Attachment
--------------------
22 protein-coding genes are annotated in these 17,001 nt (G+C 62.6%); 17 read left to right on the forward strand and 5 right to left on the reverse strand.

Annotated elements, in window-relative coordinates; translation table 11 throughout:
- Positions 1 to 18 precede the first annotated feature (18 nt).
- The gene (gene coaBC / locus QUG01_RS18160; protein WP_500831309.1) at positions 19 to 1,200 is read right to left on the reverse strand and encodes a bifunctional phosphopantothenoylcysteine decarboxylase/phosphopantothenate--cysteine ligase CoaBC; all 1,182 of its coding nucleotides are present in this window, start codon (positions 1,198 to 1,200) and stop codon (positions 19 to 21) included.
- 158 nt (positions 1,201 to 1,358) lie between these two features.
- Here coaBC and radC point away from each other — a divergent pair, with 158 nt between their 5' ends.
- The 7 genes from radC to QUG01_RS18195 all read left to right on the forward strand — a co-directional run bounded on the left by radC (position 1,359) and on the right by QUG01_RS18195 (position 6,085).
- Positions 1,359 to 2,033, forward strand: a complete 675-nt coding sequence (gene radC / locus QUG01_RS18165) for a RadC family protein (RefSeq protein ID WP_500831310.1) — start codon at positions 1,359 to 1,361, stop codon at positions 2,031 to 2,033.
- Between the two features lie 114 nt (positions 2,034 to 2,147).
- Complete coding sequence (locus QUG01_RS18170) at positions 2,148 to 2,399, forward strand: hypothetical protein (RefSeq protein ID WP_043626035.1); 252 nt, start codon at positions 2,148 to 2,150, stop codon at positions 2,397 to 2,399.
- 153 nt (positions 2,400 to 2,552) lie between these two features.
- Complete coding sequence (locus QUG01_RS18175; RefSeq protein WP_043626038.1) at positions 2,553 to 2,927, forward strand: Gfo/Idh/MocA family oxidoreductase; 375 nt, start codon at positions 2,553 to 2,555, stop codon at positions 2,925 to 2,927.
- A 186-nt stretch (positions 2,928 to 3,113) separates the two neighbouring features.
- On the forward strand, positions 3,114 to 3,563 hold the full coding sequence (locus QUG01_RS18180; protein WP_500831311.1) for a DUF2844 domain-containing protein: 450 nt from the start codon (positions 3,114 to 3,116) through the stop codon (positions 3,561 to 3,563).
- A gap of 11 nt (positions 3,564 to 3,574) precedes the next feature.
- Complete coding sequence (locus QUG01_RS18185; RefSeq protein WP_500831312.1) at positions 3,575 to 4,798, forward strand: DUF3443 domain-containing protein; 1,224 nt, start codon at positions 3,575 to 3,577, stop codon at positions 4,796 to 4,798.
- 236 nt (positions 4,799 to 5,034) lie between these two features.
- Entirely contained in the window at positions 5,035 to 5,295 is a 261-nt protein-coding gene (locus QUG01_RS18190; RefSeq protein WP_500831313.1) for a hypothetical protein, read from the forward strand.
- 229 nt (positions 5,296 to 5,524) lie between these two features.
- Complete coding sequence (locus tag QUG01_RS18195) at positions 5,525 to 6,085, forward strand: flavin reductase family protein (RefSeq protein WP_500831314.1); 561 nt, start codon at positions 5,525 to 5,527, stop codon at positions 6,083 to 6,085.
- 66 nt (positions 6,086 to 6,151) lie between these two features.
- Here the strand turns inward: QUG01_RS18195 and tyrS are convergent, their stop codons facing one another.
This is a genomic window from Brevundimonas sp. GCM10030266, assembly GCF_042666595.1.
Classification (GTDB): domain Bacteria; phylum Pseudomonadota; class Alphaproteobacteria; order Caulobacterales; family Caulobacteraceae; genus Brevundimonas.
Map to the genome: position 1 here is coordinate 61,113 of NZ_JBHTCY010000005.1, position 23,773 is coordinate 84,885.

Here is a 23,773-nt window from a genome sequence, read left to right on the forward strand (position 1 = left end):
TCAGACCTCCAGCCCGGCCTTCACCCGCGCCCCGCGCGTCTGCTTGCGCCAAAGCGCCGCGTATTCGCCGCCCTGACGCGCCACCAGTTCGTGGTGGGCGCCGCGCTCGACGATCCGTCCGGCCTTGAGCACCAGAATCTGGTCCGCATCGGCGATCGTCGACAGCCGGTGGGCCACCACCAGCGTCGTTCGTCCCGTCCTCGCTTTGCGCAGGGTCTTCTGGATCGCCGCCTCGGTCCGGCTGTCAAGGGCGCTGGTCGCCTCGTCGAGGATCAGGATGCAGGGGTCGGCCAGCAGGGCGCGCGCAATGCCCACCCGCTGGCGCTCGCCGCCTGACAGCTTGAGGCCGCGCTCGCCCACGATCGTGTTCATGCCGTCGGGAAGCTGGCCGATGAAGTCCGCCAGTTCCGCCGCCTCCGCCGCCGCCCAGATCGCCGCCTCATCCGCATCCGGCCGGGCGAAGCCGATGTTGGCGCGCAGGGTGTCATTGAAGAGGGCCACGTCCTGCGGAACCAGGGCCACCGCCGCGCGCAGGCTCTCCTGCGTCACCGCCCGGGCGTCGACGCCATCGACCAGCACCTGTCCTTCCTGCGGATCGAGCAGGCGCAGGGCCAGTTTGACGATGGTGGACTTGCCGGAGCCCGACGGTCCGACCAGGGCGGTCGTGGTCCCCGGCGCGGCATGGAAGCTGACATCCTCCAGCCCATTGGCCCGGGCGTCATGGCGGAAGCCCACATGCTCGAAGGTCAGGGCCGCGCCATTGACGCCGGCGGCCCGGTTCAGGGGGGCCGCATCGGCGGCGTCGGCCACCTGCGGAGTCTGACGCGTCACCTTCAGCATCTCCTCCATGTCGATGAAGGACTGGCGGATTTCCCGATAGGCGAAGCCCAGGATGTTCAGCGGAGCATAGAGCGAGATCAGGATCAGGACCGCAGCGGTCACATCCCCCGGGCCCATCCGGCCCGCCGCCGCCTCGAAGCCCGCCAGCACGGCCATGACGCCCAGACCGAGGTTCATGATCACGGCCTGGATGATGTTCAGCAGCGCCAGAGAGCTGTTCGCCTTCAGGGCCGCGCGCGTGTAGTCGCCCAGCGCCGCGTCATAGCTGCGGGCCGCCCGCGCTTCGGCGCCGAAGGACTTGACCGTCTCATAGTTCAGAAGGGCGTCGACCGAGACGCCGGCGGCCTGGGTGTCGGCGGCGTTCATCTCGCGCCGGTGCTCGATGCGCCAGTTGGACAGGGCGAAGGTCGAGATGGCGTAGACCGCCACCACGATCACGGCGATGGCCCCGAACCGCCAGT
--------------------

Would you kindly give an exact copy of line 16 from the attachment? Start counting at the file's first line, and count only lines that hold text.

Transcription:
- Complete coding sequence (locus QUG01_RS18185; RefSeq protein WP_500831312.1) at positions 3,575 to 4,798, forward strand: DUF3443 domain-containing protein; 1,224 nt, start codon at positions 3,575 to 3,577, stop codon at positions 4,796 to 4,798.